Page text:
The detective quantum efficiency is a measure of the combined effects of the signal and noise performance of an imaging system, generally expressed as a function of spatial frequency. This value is used primarily to describe imaging detectors in optical imaging and medical radiography.
Stochastic resonance is a phenomenon that occurs in a threshold measurement system when an appropriate measure of information transfer is maximized in the presence of a non-zero level of stochastic input noise thereby lowering the response threshold; the system resonates at a particular noise level.
Quantum microscopy allows microscopic properties of matter and quantum particles to be measured and imaged. Various types of microscopy use quantum principles. The first microscope to do so was the scanning tunneling microscope, which paved the way for development of the photoionization microscope and the quantum entanglement microscope.
Phase contrast magnetic resonance imaging (PC-MRI) is a specific type of magnetic resonance imaging used primarily to determine flow velocities. PC-MRI can be considered a method of Magnetic Resonance Velocimetry. It also provides a method of magnetic resonance angiography. Since modern PC-MRI is typically time-resolved, it provides a means of 4D imaging.
Kinetic imaging is an imaging technology developed by Szabolcs Osváth and Krisztián Szigeti in the Department of Biophysics and Radiation Biology at Semmelweis University. The technology allows the visualization of motion; it is based on an altered data acquisition and image processing algorithm combined with imaging techniques that use penetrating radiation. Kinetic imaging has the potential for use in a wide variety of areas including medicine, engineering, and surveillance. For example, physiological movements, such as the circulation of blood or motion of organs can be visualized using kinetic imaging. Because of the reduced noise and the motion-based image contrast, kinetic imaging can be used to reduce X-ray dose and/or amount of required contrast agent in medical imaging. In fact, clinical trials are underway in the fields of vascular surgery and interventional radiology. Non-medical applications include non-destructive testing of products and port security scanning for stowaway pests.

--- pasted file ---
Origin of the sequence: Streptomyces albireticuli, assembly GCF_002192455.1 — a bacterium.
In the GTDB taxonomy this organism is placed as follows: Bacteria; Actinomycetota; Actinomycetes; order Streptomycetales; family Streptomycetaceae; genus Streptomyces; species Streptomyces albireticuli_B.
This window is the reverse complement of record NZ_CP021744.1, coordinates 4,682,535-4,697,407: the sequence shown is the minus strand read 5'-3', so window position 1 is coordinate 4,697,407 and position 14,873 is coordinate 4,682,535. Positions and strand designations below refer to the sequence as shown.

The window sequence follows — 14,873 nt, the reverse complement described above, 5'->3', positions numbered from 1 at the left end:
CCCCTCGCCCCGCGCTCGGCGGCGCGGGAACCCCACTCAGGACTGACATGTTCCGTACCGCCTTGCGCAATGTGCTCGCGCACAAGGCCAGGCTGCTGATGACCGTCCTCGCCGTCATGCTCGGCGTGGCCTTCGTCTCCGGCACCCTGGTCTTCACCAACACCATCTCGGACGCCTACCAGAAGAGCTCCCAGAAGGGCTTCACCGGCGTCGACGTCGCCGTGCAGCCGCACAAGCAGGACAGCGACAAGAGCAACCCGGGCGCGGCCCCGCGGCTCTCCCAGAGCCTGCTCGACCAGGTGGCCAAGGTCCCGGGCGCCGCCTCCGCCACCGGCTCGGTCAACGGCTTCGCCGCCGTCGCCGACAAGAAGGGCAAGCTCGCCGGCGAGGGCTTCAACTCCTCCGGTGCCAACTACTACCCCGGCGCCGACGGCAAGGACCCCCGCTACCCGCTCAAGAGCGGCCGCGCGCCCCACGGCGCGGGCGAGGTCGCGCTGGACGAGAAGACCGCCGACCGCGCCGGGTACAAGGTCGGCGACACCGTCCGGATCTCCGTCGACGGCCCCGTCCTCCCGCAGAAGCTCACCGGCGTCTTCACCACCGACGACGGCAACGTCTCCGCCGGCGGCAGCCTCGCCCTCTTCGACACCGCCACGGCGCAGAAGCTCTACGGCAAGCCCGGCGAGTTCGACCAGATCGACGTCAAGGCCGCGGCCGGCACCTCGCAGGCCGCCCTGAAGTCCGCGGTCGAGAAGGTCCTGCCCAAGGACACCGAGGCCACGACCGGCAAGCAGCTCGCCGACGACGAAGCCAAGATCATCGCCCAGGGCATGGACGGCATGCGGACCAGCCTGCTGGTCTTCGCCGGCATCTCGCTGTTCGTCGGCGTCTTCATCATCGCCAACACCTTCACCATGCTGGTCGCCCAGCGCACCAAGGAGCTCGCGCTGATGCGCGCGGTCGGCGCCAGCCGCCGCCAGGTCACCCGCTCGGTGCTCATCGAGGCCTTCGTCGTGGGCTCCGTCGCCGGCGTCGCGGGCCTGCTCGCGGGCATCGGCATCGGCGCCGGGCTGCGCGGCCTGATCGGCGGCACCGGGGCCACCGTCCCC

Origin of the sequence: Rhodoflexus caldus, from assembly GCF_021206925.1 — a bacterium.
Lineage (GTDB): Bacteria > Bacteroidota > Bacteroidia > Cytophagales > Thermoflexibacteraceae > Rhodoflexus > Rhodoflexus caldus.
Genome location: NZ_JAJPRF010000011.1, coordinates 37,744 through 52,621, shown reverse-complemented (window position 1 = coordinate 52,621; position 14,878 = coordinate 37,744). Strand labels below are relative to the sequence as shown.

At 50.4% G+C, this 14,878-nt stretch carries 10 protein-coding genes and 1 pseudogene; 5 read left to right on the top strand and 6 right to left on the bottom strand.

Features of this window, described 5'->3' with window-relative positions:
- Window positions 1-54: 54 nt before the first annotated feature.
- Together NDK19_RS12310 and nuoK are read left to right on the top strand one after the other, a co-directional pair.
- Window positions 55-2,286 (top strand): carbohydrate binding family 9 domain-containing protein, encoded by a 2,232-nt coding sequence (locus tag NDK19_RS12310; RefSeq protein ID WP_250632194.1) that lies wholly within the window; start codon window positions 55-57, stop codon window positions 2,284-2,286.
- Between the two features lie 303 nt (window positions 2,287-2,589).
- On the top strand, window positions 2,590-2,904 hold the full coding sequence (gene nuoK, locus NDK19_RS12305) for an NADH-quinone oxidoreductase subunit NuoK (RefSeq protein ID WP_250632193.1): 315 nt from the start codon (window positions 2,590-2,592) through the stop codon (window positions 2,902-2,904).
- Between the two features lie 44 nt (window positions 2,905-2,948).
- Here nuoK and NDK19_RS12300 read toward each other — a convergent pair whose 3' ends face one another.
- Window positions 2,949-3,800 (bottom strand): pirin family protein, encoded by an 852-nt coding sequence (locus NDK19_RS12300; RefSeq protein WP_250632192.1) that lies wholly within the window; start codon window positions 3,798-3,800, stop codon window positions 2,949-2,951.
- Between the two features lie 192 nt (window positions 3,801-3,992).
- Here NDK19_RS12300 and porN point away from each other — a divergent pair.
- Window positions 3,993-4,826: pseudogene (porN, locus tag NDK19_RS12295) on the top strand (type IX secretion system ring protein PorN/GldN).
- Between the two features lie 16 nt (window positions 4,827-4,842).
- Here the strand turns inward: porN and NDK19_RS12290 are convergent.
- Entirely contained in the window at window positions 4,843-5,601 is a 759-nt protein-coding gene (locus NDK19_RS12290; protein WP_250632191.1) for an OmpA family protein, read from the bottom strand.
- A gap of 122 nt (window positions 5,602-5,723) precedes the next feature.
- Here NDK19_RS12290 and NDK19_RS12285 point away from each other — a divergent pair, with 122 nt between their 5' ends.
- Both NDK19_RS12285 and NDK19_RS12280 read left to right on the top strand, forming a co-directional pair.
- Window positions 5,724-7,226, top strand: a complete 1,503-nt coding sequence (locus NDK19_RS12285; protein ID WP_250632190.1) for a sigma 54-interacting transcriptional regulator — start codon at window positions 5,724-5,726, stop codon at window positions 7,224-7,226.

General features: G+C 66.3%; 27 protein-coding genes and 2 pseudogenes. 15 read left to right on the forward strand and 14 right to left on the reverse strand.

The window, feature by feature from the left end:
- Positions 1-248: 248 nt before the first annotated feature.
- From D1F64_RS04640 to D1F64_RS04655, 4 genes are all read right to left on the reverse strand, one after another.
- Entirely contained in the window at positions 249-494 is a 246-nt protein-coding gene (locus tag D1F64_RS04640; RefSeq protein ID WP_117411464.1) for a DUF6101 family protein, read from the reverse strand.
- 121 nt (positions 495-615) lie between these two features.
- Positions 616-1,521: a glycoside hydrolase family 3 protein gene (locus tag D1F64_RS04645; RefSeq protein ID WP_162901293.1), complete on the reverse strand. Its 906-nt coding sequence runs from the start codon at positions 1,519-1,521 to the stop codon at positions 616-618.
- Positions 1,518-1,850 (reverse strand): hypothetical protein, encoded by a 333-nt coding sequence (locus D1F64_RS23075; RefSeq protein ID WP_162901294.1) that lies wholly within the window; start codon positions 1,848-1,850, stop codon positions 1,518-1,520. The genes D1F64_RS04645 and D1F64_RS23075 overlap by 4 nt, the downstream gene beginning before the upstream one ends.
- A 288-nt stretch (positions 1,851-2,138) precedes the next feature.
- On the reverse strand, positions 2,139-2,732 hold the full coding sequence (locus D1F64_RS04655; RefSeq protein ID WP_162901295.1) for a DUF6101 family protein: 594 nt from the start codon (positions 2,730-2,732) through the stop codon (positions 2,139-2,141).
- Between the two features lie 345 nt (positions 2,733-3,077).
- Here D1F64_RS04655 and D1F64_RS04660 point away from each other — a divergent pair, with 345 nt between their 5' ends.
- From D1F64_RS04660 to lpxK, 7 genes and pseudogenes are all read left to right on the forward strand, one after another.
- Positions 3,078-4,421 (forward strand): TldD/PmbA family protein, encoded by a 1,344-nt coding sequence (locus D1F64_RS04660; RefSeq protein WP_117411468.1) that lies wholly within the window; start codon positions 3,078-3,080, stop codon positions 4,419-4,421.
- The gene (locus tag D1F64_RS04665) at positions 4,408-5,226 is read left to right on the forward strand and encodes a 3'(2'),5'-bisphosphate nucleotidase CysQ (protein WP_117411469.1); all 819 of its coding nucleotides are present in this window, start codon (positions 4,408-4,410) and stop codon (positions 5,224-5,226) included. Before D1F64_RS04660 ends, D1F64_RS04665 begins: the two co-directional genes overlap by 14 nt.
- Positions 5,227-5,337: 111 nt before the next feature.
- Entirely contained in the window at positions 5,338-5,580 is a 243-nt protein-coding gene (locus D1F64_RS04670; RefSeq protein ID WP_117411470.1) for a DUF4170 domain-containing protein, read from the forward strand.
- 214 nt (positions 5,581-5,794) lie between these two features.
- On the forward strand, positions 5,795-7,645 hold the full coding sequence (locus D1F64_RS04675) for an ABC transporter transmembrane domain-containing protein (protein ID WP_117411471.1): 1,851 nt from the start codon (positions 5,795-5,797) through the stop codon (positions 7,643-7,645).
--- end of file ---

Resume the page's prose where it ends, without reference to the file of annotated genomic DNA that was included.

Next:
Computational imaging is the process of indirectly forming images from measurements using algorithms that rely on a significant amount of computing. In contrast to traditional imaging, computational imaging systems involve a tight integration of the sensing system and the computation in order to form the images of interest. The ubiquitous availability of fast computing platforms, the advances in algorithms and modern sensing hardware is resulting in imaging systems with significantly enhanced capabilities. Computational Imaging systems cover a broad range of applications include computational microscopy, tomographic imaging, MRI, ultrasound imaging, computational photography, Synthetic Aperture Radar (SAR), seismic imaging etc. The integration of the sensing and the computation in computational imaging systems allows for accessing information which was otherwise not possible. For example: